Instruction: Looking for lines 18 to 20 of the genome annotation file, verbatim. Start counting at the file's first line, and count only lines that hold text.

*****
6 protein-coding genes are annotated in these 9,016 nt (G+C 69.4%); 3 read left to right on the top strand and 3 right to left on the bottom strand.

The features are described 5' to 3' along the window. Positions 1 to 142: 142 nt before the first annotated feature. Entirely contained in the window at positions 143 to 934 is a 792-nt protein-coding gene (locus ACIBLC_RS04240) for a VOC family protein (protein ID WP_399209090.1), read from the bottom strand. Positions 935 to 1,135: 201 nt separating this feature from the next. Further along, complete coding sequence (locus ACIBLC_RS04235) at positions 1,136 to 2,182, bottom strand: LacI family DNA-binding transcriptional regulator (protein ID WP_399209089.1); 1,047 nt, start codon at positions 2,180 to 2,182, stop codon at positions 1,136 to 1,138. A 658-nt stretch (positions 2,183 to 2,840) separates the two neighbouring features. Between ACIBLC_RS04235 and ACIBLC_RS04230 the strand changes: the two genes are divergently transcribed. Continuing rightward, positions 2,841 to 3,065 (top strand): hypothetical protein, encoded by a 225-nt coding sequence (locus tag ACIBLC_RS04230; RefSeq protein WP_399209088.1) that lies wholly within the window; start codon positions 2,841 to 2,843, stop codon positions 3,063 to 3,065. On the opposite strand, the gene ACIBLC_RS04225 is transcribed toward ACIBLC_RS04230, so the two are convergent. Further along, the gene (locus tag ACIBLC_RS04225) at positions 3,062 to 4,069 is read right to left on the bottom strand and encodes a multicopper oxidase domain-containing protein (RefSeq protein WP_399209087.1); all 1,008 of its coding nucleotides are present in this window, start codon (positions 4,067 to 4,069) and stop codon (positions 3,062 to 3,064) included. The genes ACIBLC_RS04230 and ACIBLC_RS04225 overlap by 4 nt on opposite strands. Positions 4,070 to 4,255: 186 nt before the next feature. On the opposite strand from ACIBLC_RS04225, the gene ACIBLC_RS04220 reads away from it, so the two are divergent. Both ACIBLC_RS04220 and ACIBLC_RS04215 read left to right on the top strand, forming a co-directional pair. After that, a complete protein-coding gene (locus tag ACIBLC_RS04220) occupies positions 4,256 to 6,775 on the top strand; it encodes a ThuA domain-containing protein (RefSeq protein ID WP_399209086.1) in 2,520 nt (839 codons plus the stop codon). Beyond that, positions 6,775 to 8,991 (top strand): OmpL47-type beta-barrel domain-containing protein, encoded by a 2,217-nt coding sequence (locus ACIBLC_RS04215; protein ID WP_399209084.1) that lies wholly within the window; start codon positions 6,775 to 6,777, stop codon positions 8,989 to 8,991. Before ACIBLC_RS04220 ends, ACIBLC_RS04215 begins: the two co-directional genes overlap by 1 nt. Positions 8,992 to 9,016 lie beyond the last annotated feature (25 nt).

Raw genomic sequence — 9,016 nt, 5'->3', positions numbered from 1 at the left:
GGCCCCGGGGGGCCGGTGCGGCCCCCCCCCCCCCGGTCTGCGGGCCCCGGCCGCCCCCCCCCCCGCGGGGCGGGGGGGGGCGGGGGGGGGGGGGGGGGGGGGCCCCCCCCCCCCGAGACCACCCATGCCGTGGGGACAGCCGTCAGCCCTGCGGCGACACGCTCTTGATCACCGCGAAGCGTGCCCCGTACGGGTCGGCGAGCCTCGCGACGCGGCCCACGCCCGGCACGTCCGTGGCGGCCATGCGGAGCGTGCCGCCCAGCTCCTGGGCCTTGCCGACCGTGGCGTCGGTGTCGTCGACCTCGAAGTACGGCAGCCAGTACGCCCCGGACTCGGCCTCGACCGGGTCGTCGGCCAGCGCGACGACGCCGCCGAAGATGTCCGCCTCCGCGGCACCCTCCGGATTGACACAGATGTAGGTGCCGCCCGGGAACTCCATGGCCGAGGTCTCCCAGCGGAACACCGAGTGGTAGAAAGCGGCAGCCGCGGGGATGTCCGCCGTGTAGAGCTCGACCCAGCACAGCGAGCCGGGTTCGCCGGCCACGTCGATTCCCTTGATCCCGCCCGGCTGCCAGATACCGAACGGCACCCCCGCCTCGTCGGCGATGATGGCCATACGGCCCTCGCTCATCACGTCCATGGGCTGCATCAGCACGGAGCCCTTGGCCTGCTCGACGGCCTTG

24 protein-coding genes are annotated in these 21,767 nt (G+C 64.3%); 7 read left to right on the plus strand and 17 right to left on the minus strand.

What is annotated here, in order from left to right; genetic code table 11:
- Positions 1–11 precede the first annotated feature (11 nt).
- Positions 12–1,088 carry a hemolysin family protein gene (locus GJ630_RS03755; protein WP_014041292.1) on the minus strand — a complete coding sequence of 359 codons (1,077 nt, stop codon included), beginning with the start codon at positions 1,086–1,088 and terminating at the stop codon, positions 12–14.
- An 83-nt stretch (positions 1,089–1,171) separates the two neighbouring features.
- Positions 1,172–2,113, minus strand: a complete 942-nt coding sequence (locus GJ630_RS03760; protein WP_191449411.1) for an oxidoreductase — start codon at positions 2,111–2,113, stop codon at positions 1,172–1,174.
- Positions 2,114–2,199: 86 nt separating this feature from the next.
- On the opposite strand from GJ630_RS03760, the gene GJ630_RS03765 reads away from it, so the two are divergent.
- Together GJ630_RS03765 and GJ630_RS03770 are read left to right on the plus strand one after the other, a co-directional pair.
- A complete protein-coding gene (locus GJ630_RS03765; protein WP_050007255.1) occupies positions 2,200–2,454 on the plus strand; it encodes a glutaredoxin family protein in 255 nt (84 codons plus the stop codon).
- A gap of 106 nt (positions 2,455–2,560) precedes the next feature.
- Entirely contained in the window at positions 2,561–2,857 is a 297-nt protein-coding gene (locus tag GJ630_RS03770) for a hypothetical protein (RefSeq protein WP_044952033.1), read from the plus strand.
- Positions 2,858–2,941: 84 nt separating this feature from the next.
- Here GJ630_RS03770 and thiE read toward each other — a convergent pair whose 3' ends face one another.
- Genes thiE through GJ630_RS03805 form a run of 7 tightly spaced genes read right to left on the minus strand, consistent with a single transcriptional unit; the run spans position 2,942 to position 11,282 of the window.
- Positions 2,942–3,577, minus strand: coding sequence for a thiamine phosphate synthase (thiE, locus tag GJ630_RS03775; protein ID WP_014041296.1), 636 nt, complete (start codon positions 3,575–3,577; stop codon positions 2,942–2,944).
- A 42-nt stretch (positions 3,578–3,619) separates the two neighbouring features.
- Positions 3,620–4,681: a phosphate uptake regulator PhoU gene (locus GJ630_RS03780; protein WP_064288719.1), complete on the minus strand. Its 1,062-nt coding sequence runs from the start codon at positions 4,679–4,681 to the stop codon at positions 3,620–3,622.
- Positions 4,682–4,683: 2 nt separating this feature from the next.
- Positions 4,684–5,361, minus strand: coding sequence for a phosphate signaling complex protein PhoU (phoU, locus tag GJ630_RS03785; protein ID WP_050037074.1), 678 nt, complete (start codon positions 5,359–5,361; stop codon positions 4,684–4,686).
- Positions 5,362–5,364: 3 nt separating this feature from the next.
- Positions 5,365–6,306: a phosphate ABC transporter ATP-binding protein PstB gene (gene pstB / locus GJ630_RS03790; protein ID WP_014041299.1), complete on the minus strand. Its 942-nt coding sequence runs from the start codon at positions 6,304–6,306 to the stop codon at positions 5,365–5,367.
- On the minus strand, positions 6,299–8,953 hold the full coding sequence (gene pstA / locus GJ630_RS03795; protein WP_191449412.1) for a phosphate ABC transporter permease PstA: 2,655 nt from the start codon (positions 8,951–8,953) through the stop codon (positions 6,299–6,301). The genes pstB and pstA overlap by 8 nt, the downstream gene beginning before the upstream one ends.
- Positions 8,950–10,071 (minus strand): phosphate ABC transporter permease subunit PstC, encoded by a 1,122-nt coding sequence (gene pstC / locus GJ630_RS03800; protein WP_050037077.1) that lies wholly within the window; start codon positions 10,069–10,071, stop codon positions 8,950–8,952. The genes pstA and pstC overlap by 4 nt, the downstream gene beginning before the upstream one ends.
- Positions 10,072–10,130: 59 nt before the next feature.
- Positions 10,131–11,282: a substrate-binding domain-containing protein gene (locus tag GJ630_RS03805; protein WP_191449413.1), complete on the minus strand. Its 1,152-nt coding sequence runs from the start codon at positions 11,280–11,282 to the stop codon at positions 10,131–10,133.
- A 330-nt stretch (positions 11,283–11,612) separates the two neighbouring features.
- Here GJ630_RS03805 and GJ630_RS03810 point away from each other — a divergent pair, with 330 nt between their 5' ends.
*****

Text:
- Here GJ630_RS03770 and thiE read toward each other — a convergent pair whose 3' ends face one another.
- Genes thiE through GJ630_RS03805 form a run of 7 tightly spaced genes read right to left on the minus strand, consistent with a single transcriptional unit; the run spans position 2,942 to position 11,282 of the window.
- Positions 2,942–3,577, minus strand: coding sequence for a thiamine phosphate synthase (thiE, locus tag GJ630_RS03775; protein ID WP_014041296.1), 636 nt, complete (start codon positions 3,575–3,577; stop codon positions 2,942–2,944).